The interpretation of "aimer" is dependent on context. People may have learned it different ways in the past, but here is the convention used on Duolingo. You will also see this explained in the Tips & Notes.
- Aimer (with people or pets) means "love" (Je t'aime = I love you)
- Aimer bien (with people) means "like". (Je vous aime bien = I like you)
- Aimer (with things) means "like" (J'aime ce livre = I like this book)
- Adorer = love (or) adore (or) worship. Context will suggest which word fits best.
I see. So you were concerned that the translation shown at the top of the page uses "loves" instead of "adores". That translation is not the only one accepted nor is it the only correct translation. There can be many translations, but the key is to learn that "adorer" can mean "love", "adore", or even "worship" in the right context.
It's a great question. When we learn about son/sa/ses, etc., we learn that grammatically these words may be translated as either "his" or "her". That's true, but it's not at all random and we dont say, well it could be this or it could be that. It's time to peel the onion a little bit more.
- French speakers know that it is not arbitrary about his/her. They will understand what is being said based on the reference to the subject. So even though "ses enfants" could technically be either "his children" or "her children", when the subject is "elle", it would be understood as "she loves her children".
- If it was necessary to clearly state that "She loves his children", you would say "Elle aime ses enfants à lui". Note that the entire expression "ses enfants à lui" would be translated as "his children".
- If the sentence was "Il aime ses enfants", it would be understood as "he loves his children". "Il aime ses enfants à elle" would be understood as "he loves her children.
It's a good question and yes, there is a different pronunciation. The "s" at the end of "elles" would be joined to "adorent" with what is called a liaison. It will sound like a "Z" where the words run together. This audible clue will tell you the difference between "she" and "they". http://french.about.com/library/pronunciation/bl-liaisons.htm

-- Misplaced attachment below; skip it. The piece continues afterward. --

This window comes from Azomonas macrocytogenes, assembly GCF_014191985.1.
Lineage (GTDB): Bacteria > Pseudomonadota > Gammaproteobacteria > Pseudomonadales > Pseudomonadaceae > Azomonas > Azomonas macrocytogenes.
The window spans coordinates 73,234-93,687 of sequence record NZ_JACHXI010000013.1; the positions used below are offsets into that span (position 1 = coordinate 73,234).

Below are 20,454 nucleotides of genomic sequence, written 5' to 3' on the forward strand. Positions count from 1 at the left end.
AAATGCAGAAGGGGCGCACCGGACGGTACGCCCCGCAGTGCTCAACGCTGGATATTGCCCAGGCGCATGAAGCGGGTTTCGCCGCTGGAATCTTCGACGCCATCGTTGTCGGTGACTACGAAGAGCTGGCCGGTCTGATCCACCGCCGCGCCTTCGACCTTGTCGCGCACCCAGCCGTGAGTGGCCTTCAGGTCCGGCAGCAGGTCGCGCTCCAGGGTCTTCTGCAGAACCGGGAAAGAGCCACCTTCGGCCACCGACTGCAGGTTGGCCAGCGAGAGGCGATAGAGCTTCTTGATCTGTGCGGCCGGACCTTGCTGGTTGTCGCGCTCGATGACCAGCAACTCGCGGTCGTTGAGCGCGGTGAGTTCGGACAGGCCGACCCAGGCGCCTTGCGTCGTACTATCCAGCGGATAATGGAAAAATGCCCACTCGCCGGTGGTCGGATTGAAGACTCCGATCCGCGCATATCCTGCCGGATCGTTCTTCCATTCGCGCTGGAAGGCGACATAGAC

The present continuous tense is often a viable alternative to give the English a natural feel. But some verbs don't work that way all the time. Specifically, "love" in this sense is not an action but an emotion. There are action verbs and stative verbs. One of the features of stative verbs (regarding thoughts, opinions, possession, senses and emotion) is that they are not used in continuous tenses. The use of stative verbs can be tricky and there are exceptions when a verb that is stative in one tense may be active in another tense. This will actually change the meaning. Verbs of sense are usually stative. Take a look at the verb "smell", for example.
- She smells roses. This is a state (not an action). There may or may not actually be any roses but she is picking up a scent of them (maybe it's air freshener, who knows?)
- She is smelling the roses. This is an action (not a state). She is perhaps in her garden bending over to bring a rose close to her nose so she can pick up the scent. Whether there is much of a scent, we don't know, but we know that she is actively smelling them.
That is because "ces enfants" and "ses enfants" sound alike and since you got the audio exercise (not the written exercise), Duo let it slide. The written sentence, however, was "ses enfants" and translates to "her children". So there is no inconsistency, just a little slack considering the audio could be understood either way.